He never said end student loans; he just does not think the people of the US should foot the bill. Student loans can still be sought through schools or other institutions and will be better for everyone involved, but the government system fails here as well. This is not that difficult to understand if you just stop watching so much TV...

    October 30, 2011 02:10 pm at 2:10 pm |
  5. bill

    If ron paul becomes president. With in 4 years, milk will cost $1.50 a gallon again, Gas for your car for under a dollar! More American made products. the people will get wealthy again!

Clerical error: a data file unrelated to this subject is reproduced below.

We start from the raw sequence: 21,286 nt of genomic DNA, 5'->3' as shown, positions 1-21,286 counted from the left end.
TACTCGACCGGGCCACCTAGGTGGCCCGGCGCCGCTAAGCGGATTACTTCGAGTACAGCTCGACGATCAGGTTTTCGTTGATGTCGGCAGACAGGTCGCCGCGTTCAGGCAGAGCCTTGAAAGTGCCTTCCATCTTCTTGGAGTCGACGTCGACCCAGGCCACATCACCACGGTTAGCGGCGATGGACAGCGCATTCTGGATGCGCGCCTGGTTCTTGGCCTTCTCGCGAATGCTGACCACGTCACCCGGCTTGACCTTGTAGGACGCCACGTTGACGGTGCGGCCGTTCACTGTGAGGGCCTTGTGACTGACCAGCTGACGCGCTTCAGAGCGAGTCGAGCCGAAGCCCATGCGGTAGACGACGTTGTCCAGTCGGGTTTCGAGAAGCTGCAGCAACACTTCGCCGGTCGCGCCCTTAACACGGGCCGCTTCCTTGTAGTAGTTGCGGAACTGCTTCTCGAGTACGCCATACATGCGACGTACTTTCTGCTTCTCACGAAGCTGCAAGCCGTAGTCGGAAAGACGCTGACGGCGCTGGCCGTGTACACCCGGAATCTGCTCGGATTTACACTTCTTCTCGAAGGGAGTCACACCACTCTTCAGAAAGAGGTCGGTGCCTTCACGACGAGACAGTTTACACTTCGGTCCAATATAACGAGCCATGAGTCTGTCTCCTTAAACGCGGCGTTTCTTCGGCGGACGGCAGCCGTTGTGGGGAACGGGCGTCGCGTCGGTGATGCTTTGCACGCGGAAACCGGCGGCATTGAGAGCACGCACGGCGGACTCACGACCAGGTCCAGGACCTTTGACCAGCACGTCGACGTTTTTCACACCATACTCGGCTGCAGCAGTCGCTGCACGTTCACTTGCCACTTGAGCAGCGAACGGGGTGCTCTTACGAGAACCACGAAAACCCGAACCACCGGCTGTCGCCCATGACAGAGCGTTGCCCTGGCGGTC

October 30, 2011 02:11 pm at 2:11 pm |
  6. George

    Why should Universities lower tuition if they know the government will just pick up the slack by offering students loans to cover the cost? It is not the governments job to give loans to everyone wanting to attend college, especially when their degree offers no means of paying it off.

    October 30, 2011 02:11 pm at 2:11 pm |
  7. Chris53186

    Regulate the cost of education? So you want to live in a communist state? Ron Paul is right. Federal student loan debt has now surpassed the nations credit card debt. This is unsustainable. this is what 1 trillion dollars looks like $1,000,000,000,000.00. How will we ever pay off our federal debt if we do not cut any spending...and in a major way.

    October 30, 2011 02:12 pm at 2:12 pm |
  8. Dante

    Dr. Paul worked his way through college – as did my grandparents and most others of that generation. If you wanted to go to college back then you got a job at the same time and worked your way through. Four years later you had a college degree, AND, no debt.